Hotel Review: A First Look At The Barracks Hotel Sentosa
We arrived at The Barracks Hotel Sentosa on a stormy afternoon, windswept and partially drenched by the sudden downpour. In the midst of this turbulent weather, our accommodation became a welcome respite; an intimate haven housed within buildings that date back to 1904.
Newly opened on Dec 2, The Barracks Hotel Sentosa was formerly used as a military outpost during the colonial period, the two-storey buildings were briefly abandoned in the 1970s before housing the Sentosa Tourism Academy. Today, it is one of three new properties by Far East Hospitality on the leisure island, sharing facilities with the adjacent The Outpost Hotel Sentosa and Village Hotel Sentosa.
A sense of history is poignantly felt not only in this boutique hotel’s beautifully restored architecture; its storied past is also celebrated with artefacts such as the original doorknobs and exploratory tools framed and showcased along the corridors. An hour-long historic tour of the property is held twice a day for guests to learn more about its heritage.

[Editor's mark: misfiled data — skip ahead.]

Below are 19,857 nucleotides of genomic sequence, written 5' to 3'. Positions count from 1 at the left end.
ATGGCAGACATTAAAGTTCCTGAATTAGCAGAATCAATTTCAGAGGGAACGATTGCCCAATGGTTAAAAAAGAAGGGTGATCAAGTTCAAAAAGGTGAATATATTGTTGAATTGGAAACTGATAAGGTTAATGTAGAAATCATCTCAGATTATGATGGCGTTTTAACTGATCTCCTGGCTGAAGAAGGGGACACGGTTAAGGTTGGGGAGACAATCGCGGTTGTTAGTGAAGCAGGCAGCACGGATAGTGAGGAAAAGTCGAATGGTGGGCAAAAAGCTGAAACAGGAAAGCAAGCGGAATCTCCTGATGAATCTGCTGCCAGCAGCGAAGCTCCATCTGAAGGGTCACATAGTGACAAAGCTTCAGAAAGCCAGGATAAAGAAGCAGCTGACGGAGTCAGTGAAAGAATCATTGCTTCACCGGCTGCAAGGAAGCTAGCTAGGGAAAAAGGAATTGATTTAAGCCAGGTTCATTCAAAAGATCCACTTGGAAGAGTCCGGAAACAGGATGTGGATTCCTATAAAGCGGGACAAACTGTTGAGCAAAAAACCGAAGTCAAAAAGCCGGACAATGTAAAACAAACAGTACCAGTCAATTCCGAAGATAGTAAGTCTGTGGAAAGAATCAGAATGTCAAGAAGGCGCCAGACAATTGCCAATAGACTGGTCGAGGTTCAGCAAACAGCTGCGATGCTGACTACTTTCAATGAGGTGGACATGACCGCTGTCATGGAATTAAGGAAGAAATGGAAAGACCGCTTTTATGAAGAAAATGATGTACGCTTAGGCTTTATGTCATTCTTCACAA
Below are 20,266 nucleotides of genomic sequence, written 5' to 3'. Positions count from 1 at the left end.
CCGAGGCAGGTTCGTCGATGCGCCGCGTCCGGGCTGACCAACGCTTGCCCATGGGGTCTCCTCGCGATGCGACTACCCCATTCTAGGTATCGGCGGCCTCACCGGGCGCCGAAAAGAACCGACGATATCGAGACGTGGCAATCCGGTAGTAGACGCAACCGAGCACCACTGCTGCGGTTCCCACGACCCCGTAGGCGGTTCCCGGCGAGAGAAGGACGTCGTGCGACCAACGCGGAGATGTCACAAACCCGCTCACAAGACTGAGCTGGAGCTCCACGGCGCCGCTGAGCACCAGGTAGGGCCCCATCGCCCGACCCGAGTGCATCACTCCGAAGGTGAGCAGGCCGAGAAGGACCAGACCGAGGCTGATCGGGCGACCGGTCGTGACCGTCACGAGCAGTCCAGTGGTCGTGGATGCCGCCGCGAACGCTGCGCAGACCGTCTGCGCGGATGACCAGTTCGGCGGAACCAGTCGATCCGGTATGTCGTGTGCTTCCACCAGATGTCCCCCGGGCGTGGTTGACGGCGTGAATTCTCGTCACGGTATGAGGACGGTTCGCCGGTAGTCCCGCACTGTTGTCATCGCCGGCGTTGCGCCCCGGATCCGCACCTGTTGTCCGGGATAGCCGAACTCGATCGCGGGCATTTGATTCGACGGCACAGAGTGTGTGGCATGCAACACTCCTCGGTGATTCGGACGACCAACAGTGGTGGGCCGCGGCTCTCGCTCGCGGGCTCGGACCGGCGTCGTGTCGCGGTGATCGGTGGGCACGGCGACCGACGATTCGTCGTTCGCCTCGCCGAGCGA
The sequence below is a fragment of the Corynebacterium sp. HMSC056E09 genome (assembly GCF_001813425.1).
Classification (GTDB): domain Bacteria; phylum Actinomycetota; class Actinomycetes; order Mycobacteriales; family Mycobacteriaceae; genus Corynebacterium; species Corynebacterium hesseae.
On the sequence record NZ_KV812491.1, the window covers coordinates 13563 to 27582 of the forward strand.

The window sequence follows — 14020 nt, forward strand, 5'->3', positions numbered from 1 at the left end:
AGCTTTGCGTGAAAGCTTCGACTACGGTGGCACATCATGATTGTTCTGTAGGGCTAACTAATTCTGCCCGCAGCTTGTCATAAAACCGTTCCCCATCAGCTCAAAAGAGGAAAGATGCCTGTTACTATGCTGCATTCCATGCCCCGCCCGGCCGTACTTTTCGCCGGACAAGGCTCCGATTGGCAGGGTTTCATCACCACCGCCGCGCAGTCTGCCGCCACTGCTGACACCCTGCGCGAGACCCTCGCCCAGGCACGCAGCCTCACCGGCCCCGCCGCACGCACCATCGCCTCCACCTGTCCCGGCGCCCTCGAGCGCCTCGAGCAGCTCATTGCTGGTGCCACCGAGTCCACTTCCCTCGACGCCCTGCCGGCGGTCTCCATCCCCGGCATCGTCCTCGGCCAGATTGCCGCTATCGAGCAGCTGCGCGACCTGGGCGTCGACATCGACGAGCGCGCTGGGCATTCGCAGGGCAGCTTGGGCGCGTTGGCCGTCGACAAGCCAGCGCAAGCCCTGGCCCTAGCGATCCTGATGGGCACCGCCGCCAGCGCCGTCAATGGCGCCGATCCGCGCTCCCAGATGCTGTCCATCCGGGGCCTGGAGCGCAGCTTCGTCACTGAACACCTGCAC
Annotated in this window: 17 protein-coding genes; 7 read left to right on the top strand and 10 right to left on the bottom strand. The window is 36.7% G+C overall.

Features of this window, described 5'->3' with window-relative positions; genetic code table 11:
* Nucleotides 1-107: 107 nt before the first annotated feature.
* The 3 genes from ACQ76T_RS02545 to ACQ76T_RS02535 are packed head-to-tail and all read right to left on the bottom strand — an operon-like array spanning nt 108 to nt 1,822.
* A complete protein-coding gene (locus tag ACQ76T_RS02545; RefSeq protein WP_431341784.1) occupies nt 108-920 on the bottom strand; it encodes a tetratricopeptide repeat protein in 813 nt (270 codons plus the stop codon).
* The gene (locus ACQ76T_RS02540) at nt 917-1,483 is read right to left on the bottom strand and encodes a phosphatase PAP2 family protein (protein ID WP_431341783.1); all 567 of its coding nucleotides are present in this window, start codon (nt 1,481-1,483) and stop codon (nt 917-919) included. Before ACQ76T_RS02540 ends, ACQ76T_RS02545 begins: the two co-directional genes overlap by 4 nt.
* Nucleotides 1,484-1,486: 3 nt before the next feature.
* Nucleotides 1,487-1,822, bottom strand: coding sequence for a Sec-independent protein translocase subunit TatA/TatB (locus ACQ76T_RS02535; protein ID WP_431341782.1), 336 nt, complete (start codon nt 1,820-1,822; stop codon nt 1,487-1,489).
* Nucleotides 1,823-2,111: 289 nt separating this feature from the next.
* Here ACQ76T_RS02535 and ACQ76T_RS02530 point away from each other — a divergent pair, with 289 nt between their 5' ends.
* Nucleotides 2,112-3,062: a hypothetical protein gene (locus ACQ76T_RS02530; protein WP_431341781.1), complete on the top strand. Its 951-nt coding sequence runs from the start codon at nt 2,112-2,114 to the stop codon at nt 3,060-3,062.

“What makes The Barracks Hotel Sentosa beautiful is both what you see, and what you don’t see—the transformation from a facility for war into a sanctuary of peace,” says Laurence Liew, director of Arc Studio Architecture + Urbanism, the lead architect in charge of the hotel's renovation. “Each of the unique architectural features like arches and keystone, column capital and base, balustrade, window and door were faithfully restored and conditioned to refresh its appearance.”
Retained architectural elements include columns decorated with mouldings, the timber louvred windows and the moulded timber doors. New features added were designed to enhance the historic look of the property; these include the timber beams on the ceiling, which are similar to the original structure built in the 1900s and the timber sliding doors that separate the bedroom from the bathroom area.